Research reveals new possibilities for islet and stem cell transplantation
(Edmonton) James Shapiro, one of the world's leading experts in emerging treatments of diabetes, can't help but be excited about his latest research. The results he says, could soon mark a new standard for treatment—not only in diabetes, but in several other diseases as well.
Shapiro, a Canada Research Chair in Transplantation Surgery and Regenerative Medicine in the University of Alberta's Faculty of Medicine & Dentistry, along with Andrew Pepper, a post-doctoral fellow working in his lab, are the lead authors in a study published in the April 20 edition of the journal Nature Biotechnology. In the study, the authors describe developing a new site for islet transplantation under the skin, which they believe will offer less risk and far greater health benefits for patients.
Islet transplantation is a procedure that temporarily allows severe diabetics to stop taking insulin.
"Until now it has been nearly impossible for transplanted cells to function reliably when placed beneath the skin," says Shapiro. "In these studies, we have harnessed the body's natural ability to respond to a foreign body by growing new enriching blood vessels. By controlling this reaction, we have successfully and reliably reversed diabetes in our preclinical models. This approach is new and especially exciting as it opens up a world of opportunities, not only in diabetes, but also across the board in regenerative medicine."
The new technique, tested in preclinical models, is an evolution of the Edmonton Protocol, which Shapiro developed in the late 1990s to treat Type 1 diabetes. In the Edmonton Protocol, islet cells are transplanted into the liver, granting patients insulin independence for a varying amount of time. While hailed as a revolutionary treatment at the time, Shapiro quickly realized the liver wasn't the ideal site for transplantation as most of the islets were destroyed in a matter of minutes to hours. As he considered the future possibility of transplanting human stem cells in place of islets, he realized a better, safer site to implant experimental cells was needed.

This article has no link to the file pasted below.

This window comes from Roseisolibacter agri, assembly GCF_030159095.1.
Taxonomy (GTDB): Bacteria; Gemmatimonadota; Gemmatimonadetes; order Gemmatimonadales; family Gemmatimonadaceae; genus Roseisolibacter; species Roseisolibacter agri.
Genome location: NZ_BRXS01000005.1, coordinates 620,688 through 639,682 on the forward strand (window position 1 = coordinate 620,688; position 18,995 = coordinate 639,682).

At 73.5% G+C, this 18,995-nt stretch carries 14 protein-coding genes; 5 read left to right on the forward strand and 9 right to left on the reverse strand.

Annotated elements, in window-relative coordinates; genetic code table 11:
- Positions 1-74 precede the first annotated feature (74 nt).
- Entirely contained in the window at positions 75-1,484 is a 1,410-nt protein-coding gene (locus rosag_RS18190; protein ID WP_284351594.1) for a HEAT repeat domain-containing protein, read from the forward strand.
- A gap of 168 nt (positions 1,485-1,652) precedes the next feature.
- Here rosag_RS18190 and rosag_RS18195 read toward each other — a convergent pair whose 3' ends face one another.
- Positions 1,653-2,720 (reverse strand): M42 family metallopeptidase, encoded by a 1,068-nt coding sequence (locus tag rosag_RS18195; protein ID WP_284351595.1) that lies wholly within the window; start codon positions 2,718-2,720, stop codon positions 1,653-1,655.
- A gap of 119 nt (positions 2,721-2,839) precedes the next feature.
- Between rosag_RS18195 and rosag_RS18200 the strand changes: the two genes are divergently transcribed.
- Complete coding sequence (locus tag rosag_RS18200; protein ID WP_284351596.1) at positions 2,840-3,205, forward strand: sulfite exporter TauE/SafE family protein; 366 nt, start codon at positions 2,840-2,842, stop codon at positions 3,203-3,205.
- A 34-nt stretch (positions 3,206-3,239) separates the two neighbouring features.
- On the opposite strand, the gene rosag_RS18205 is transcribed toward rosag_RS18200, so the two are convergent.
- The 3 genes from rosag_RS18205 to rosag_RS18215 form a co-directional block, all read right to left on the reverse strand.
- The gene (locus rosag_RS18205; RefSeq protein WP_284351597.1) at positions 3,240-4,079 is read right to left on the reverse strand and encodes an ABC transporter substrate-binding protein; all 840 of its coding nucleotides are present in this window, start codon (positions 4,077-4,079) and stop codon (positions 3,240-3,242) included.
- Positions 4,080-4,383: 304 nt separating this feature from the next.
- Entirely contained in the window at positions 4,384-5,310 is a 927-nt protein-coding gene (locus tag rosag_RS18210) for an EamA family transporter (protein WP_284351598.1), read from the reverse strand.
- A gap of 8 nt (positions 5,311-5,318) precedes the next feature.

Shapiro's team began testing an alternative site underneath the skin, but at first it proved inhospitable for the cells due to a lack of blood vessels needed for the islets to grow and reproduce. As part of their research though, they found that by inserting a temporary catheter tube under the skin, new blood vessels could be induced to grow, making an ideal home for islet transplantation.
The researchers say the new procedure has the potential to be applied safety and easily to patients. They add, it not only offers several benefits to diabetes patients, but also could safely open the door to allow for the assessment of emerging stem cell treatments for other illnesses as well.
"It opens up the possibility of being able to transplant stem cells into patients in a site that can be removed," says Pepper. "That's been a big focus when you've got a new cell line that's never been tested in patients before. The ability to take the cells out if there's a problem is very important."
"This exciting new approach doesn't have to be limited to diabetes," says Shapiro. "For any area of regenerative medicine that requires replacing old cells with new - and there's lots of different disease states where there's just one gene defect that could be corrected by a cell transplant— this opens up an incredible future possibility for successful engraftment beneath the skin."
Shapiro has filed a patent for the new transplant technique and hopes to begin human trials in the very near future.